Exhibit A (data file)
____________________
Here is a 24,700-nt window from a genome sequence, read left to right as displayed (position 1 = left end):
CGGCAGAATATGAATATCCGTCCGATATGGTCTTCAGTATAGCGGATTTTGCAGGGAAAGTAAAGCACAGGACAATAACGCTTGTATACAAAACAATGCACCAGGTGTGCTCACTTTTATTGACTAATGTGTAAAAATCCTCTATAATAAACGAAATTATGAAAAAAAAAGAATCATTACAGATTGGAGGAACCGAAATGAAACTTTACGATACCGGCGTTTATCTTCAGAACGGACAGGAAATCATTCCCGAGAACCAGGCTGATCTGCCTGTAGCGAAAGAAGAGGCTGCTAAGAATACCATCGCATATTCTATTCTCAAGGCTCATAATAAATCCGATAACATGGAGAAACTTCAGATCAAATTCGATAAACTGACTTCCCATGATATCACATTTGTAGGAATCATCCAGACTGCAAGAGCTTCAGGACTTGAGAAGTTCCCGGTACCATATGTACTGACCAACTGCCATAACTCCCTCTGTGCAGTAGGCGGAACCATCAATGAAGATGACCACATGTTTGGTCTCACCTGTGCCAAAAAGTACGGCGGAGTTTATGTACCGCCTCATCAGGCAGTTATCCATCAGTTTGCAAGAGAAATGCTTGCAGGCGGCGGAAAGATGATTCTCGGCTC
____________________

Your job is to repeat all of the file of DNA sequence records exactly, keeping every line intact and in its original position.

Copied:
Here is a 24,700-nt window from a genome sequence, read left to right as displayed (position 1 = left end):
CGGCAGAATATGAATATCCGTCCGATATGGTCTTCAGTATAGCGGATTTTGCAGGGAAAGTAAAGCACAGGACAATAACGCTTGTATACAAAACAATGCACCAGGTGTGCTCACTTTTATTGACTAATGTGTAAAAATCCTCTATAATAAACGAAATTATGAAAAAAAAAGAATCATTACAGATTGGAGGAACCGAAATGAAACTTTACGATACCGGCGTTTATCTTCAGAACGGACAGGAAATCATTCCCGAGAACCAGGCTGATCTGCCTGTAGCGAAAGAAGAGGCTGCTAAGAATACCATCGCATATTCTATTCTCAAGGCTCATAATAAATCCGATAACATGGAGAAACTTCAGATCAAATTCGATAAACTGACTTCCCATGATATCACATTTGTAGGAATCATCCAGACTGCAAGAGCTTCAGGACTTGAGAAGTTCCCGGTACCATATGTACTGACCAACTGCCATAACTCCCTCTGTGCAGTAGGCGGAACCATCAATGAAGATGACCACATGTTTGGTCTCACCTGTGCCAAAAAGTACGGCGGAGTTTATGTACCGCCTCATCAGGCAGTTATCCATCAGTTTGCAAGAGAAATGCTTGCAGGCGGCGGAAAGATGATTCTCGGCTC